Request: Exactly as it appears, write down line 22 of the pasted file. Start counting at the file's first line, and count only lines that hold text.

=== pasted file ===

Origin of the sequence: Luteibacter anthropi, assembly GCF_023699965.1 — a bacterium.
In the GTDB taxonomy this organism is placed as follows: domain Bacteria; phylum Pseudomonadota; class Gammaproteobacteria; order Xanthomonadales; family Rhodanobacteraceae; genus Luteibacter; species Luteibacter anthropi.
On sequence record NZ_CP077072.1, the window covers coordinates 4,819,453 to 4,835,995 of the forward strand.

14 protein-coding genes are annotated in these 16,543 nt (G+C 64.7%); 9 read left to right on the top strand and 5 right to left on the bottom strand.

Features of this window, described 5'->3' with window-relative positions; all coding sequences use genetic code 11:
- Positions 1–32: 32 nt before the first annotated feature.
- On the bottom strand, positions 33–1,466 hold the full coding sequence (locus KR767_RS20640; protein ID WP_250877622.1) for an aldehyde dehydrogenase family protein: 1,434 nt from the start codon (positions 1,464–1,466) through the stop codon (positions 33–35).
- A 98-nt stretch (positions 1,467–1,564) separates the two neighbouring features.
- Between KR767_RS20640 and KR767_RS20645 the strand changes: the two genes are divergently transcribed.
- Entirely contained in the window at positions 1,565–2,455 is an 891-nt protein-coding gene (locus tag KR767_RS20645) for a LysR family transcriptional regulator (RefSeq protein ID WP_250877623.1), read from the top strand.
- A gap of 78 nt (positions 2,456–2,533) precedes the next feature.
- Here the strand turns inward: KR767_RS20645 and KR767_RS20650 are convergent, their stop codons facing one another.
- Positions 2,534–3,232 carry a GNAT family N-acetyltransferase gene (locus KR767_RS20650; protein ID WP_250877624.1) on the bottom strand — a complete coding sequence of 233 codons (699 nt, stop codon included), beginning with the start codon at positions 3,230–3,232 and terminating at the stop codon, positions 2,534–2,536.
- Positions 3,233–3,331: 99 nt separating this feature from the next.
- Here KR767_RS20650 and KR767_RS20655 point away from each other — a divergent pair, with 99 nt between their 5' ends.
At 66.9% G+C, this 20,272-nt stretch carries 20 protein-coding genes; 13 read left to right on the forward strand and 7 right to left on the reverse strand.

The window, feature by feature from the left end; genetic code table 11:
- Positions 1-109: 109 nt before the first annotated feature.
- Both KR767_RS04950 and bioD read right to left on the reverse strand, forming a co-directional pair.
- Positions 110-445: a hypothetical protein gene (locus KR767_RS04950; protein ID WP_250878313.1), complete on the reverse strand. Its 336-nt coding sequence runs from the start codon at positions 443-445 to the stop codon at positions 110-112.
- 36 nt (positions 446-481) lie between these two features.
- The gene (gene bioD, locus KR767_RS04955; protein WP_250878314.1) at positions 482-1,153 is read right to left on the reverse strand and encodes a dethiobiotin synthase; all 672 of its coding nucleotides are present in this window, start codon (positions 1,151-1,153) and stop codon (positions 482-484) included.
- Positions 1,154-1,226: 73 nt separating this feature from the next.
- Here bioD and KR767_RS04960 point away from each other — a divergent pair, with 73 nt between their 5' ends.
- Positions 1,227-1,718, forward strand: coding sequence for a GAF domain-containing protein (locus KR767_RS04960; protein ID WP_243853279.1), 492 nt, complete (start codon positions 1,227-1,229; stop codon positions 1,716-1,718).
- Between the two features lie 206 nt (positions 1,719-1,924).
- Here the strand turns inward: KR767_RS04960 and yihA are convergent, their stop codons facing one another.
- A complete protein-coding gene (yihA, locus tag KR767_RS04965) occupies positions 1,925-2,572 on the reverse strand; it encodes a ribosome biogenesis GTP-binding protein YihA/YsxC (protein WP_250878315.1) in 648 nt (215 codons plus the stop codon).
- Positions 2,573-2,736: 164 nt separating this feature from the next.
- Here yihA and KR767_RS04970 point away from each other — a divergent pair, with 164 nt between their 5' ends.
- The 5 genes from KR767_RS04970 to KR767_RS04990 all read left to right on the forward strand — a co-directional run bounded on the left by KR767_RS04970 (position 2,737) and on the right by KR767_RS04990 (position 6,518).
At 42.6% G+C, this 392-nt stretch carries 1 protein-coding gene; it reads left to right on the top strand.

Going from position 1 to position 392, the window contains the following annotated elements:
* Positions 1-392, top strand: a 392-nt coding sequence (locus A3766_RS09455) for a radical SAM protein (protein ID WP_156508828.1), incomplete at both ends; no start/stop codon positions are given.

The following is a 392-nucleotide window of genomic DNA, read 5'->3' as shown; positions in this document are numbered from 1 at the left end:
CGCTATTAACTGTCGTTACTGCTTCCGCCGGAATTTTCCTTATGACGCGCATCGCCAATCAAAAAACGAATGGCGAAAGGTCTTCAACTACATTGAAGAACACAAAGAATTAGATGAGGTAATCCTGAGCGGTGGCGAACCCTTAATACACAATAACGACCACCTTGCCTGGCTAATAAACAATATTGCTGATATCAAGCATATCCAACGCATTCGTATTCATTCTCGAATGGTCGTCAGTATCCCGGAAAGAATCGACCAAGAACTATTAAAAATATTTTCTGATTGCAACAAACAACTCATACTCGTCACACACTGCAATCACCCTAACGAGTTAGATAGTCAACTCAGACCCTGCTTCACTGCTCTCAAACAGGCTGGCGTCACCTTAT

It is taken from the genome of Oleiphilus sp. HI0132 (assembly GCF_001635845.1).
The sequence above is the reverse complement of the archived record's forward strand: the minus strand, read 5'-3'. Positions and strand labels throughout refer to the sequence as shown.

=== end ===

- The gene (gene bioD, locus KR767_RS04955; protein WP_250878314.1) at positions 482-1,153 is read right to left on the reverse strand and encodes a dethiobiotin synthase; all 672 of its coding nucleotides are present in this window, start codon (positions 1,151-1,153) and stop codon (positions 482-484) included.